(Source: rawanaviv, via logicalharleyquinn)

(Source: josephwebb, via wikatiepedia)

anangelwholosthergrace:

Band people on a windy day be like

(via itsa-me-luig-i)

(Source: baruchobramowitz, via deadlynedly)

mellowmodesty:

thecakebar:

Apple Pie Fries Tutorial {click link for FULL recipe & tutorial}

oh my fuck

(via disco-overlords)

imldris:

Historical valentines ?

(Source: alisonendrix, via robertpicardos)

floozys:

this is so specific i love it 

floozys:

this is so specific i love it 

(via spirkcantwerk)

sub-lili:

wifes-sir

sub-lili:

wifes-sir

(Source: angellacervantes, via deadlynedly)

cliterallysame:

this is honestly my favorite post

(Source: seththewolf, via disco-overlords)

zohbugg:

Star Wars AU: Everything is the same, except R2-D2 doesn’t make beeps and whistles, and is instead voiced by Kayne West, who is given no script but is just reacting to all the crazy space shit going on around his little robot homie.

(via deadlynedly)

badsexisrape:

Erryday

(Source: sundaydecember, via mykillingjoke)

(Source: beautyisinallthingss, via mykillingjoke)

occupt:

emoji-nation. part 2.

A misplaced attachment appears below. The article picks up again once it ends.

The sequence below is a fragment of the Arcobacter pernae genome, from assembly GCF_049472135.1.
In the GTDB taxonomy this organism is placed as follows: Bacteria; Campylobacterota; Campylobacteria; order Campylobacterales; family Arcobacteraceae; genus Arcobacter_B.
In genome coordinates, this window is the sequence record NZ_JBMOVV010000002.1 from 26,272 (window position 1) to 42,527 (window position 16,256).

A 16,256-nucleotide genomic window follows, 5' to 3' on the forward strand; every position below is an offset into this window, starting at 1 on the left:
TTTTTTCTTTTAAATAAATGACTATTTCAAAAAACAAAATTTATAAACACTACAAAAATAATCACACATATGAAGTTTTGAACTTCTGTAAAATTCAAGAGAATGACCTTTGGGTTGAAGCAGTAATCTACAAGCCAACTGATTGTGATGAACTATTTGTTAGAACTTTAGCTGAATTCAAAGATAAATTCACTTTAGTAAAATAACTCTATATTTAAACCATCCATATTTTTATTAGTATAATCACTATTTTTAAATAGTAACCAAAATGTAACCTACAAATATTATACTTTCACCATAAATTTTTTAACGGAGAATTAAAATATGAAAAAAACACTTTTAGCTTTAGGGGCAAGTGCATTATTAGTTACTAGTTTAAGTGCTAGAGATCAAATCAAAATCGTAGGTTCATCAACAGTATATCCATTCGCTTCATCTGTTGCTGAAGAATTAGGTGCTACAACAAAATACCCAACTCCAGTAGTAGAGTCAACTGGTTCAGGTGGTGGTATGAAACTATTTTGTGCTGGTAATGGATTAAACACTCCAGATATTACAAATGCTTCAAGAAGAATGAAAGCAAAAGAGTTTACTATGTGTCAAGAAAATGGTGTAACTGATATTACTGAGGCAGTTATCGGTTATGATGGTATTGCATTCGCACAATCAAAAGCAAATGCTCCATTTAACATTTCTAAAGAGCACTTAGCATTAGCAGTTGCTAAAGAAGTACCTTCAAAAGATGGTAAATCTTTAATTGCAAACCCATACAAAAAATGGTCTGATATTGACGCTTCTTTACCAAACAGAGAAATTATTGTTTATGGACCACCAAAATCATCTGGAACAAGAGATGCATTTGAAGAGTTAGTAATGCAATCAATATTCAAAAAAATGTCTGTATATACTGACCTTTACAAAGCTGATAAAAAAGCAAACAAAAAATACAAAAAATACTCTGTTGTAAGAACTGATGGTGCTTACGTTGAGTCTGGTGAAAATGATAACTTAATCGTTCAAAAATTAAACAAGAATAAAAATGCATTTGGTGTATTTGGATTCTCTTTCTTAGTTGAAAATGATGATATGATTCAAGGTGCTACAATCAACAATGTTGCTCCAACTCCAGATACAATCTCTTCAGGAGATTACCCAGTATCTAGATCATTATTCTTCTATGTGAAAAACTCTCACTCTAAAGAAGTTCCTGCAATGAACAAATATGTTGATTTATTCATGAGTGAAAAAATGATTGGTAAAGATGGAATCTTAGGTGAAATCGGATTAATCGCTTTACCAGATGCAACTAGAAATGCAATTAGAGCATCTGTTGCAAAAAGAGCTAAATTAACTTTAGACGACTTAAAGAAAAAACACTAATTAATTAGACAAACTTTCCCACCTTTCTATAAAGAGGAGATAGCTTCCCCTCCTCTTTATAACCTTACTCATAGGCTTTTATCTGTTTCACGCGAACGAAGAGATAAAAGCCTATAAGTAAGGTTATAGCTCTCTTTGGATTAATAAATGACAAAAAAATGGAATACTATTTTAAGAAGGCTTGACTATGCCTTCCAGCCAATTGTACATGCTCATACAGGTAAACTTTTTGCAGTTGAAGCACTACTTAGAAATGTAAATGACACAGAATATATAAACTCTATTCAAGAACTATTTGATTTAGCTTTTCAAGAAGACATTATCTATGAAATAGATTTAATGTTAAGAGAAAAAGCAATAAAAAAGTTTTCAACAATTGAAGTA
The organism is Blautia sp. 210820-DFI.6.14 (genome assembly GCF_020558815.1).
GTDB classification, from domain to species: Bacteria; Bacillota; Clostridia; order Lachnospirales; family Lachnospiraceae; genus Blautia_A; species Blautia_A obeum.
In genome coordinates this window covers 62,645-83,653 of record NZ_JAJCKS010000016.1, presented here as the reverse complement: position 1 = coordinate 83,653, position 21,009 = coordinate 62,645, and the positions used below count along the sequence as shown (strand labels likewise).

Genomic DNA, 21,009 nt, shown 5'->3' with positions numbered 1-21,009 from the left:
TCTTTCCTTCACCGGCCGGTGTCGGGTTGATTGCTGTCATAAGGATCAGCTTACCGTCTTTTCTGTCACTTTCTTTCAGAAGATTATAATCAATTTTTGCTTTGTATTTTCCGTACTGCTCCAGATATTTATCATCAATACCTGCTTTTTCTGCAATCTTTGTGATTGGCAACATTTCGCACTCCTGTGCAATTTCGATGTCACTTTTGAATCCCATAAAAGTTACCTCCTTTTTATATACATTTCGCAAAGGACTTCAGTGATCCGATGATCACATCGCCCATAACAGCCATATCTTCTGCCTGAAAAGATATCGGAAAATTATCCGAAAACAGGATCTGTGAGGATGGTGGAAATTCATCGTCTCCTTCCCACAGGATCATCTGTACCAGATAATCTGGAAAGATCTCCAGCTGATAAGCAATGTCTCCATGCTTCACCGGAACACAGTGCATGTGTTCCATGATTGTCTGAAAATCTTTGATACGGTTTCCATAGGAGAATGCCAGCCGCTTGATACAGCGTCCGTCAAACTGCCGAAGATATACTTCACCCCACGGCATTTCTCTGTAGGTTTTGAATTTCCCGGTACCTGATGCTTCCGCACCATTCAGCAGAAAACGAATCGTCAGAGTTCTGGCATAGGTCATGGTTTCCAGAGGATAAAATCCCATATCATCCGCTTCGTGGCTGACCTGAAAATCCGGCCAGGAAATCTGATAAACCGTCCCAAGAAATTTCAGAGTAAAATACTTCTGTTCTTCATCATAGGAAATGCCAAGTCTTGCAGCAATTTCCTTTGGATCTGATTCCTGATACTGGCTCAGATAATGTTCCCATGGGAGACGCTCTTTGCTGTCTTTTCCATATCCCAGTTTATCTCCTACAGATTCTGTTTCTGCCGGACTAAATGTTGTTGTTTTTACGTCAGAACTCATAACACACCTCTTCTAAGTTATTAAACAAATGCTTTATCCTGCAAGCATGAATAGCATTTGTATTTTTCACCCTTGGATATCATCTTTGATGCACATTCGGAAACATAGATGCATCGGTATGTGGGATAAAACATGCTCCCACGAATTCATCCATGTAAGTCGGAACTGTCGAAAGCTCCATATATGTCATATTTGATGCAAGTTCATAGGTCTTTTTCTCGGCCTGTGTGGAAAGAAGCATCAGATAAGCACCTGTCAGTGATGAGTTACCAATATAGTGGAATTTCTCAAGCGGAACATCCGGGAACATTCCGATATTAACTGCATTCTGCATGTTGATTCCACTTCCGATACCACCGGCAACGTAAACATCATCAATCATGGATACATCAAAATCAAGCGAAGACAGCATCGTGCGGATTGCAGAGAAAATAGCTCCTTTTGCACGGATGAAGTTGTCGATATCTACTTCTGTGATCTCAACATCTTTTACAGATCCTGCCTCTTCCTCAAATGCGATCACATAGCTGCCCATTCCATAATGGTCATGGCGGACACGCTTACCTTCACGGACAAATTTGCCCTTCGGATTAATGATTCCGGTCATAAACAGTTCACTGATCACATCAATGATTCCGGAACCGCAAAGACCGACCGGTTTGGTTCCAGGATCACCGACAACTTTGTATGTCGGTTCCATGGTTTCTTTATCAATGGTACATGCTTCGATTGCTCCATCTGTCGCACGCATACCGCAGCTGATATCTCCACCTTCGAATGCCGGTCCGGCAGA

(via gabsylocks)

medicalschool:

The Morphology of Human Blood Cells (1956)

Dorothy Sturm’s beautiful watercolors are difficult to distinguish from an actual microphotograph (except perhapsthey are clearer and more detailed than a micrograph, and certainly superior to images from the 1950’s). Sturm’s watercolor on paper illustrations, drawn directly from Wright-stained smears prepared by [microbiologists], depicted normal, pathological and infectious hematology with a clarity, detail and beauty that photomicrography of the 1950’s simply couldn’t approach. JAMA, in a review of the first edition, even called her work “of exceptional quality.”

[1] This table showing hematopoiesis (as it was understood in 1956) was the frontispiece of the first edition of Diggs’ The Morphology of Human Blood Cells. Here’s the key to this illustration.

[2] Cell types found in smears of peripheral blood from normal individuals

[3] Blood parasites

[4] Fat cells

[5] Megakarocytes and thrombocytes

(via queriousity)

jtotheizzoe:

Aatish Bhatia on the math trick behind MP3s, JPEGs, and Homer Simpson’s face … AKA Fourier Transforms.
You’re probably thinking “there’s no way that could be interesting”, but you’re wrong.
Previously we saw this trick (is it a trick?) in action to draw famous faces using only mathematical functions. 
(via Nautilus)

jtotheizzoe:

Aatish Bhatia on the math trick behind MP3s, JPEGs, and Homer Simpson’s face … AKA Fourier Transforms.

You’re probably thinking “there’s no way that could be interesting”, but you’re wrong.

Previously we saw this trick (is it a trick?) in action to draw famous faces using only mathematical functions

(via Nautilus)

(via queriousity)